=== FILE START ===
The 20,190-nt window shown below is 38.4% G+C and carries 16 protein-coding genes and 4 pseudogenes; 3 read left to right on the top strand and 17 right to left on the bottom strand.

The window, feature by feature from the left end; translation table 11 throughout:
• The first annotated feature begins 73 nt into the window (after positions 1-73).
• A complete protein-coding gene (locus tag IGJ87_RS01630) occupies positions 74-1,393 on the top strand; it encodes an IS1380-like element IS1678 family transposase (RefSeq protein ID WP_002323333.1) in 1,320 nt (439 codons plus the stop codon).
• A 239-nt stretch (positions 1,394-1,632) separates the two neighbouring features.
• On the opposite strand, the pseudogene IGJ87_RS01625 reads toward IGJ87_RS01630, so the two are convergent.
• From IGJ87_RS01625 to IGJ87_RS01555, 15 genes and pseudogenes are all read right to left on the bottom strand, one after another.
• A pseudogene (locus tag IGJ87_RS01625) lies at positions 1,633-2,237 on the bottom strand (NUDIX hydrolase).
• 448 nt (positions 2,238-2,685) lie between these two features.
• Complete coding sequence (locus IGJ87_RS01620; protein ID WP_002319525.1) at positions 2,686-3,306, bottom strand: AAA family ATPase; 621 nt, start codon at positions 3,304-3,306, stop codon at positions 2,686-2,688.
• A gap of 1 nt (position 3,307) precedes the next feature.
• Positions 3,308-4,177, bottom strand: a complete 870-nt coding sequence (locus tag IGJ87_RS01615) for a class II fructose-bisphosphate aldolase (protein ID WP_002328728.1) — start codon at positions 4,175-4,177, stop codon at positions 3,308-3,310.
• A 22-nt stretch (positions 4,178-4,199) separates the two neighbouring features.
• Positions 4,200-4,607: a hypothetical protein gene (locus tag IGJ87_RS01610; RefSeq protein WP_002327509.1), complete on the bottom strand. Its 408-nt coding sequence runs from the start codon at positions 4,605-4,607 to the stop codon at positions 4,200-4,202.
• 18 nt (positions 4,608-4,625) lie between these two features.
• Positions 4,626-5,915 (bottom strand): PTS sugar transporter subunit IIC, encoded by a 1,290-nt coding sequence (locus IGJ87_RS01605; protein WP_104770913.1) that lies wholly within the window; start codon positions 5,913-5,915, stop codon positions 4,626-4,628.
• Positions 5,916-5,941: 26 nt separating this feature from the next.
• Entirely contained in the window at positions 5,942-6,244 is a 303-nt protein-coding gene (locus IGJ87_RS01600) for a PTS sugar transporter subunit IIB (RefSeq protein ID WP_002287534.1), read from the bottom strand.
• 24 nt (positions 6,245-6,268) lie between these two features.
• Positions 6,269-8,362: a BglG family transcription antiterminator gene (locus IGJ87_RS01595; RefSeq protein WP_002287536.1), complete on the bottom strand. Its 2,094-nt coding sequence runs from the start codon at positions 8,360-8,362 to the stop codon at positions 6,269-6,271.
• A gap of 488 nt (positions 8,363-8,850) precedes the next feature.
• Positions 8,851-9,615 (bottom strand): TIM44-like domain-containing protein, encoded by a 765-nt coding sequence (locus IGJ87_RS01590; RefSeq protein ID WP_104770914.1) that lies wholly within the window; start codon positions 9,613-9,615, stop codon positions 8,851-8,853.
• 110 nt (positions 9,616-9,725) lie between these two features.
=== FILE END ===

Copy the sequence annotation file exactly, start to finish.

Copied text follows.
The 20,190-nt window shown below is 38.4% G+C and carries 16 protein-coding genes and 4 pseudogenes; 3 read left to right on the top strand and 17 right to left on the bottom strand.

The window, feature by feature from the left end; translation table 11 throughout:
• The first annotated feature begins 73 nt into the window (after positions 1-73).
• A complete protein-coding gene (locus tag IGJ87_RS01630) occupies positions 74-1,393 on the top strand; it encodes an IS1380-like element IS1678 family transposase (RefSeq protein ID WP_002323333.1) in 1,320 nt (439 codons plus the stop codon).
• A 239-nt stretch (positions 1,394-1,632) separates the two neighbouring features.
• On the opposite strand, the pseudogene IGJ87_RS01625 reads toward IGJ87_RS01630, so the two are convergent.
• From IGJ87_RS01625 to IGJ87_RS01555, 15 genes and pseudogenes are all read right to left on the bottom strand, one after another.
• A pseudogene (locus tag IGJ87_RS01625) lies at positions 1,633-2,237 on the bottom strand (NUDIX hydrolase).
• 448 nt (positions 2,238-2,685) lie between these two features.
• Complete coding sequence (locus IGJ87_RS01620; protein ID WP_002319525.1) at positions 2,686-3,306, bottom strand: AAA family ATPase; 621 nt, start codon at positions 3,304-3,306, stop codon at positions 2,686-2,688.
• A gap of 1 nt (position 3,307) precedes the next feature.
• Positions 3,308-4,177, bottom strand: a complete 870-nt coding sequence (locus tag IGJ87_RS01615) for a class II fructose-bisphosphate aldolase (protein ID WP_002328728.1) — start codon at positions 4,175-4,177, stop codon at positions 3,308-3,310.
• A 22-nt stretch (positions 4,178-4,199) separates the two neighbouring features.
• Positions 4,200-4,607: a hypothetical protein gene (locus tag IGJ87_RS01610; RefSeq protein WP_002327509.1), complete on the bottom strand. Its 408-nt coding sequence runs from the start codon at positions 4,605-4,607 to the stop codon at positions 4,200-4,202.
• 18 nt (positions 4,608-4,625) lie between these two features.
• Positions 4,626-5,915 (bottom strand): PTS sugar transporter subunit IIC, encoded by a 1,290-nt coding sequence (locus IGJ87_RS01605; protein WP_104770913.1) that lies wholly within the window; start codon positions 5,913-5,915, stop codon positions 4,626-4,628.
• Positions 5,916-5,941: 26 nt separating this feature from the next.
• Entirely contained in the window at positions 5,942-6,244 is a 303-nt protein-coding gene (locus IGJ87_RS01600) for a PTS sugar transporter subunit IIB (RefSeq protein ID WP_002287534.1), read from the bottom strand.
• 24 nt (positions 6,245-6,268) lie between these two features.
• Positions 6,269-8,362: a BglG family transcription antiterminator gene (locus IGJ87_RS01595; RefSeq protein WP_002287536.1), complete on the bottom strand. Its 2,094-nt coding sequence runs from the start codon at positions 8,360-8,362 to the stop codon at positions 6,269-6,271.
• A gap of 488 nt (positions 8,363-8,850) precedes the next feature.
• Positions 8,851-9,615 (bottom strand): TIM44-like domain-containing protein, encoded by a 765-nt coding sequence (locus IGJ87_RS01590; RefSeq protein ID WP_104770914.1) that lies wholly within the window; start codon positions 9,613-9,615, stop codon positions 8,851-8,853.
• 110 nt (positions 9,616-9,725) lie between these two features.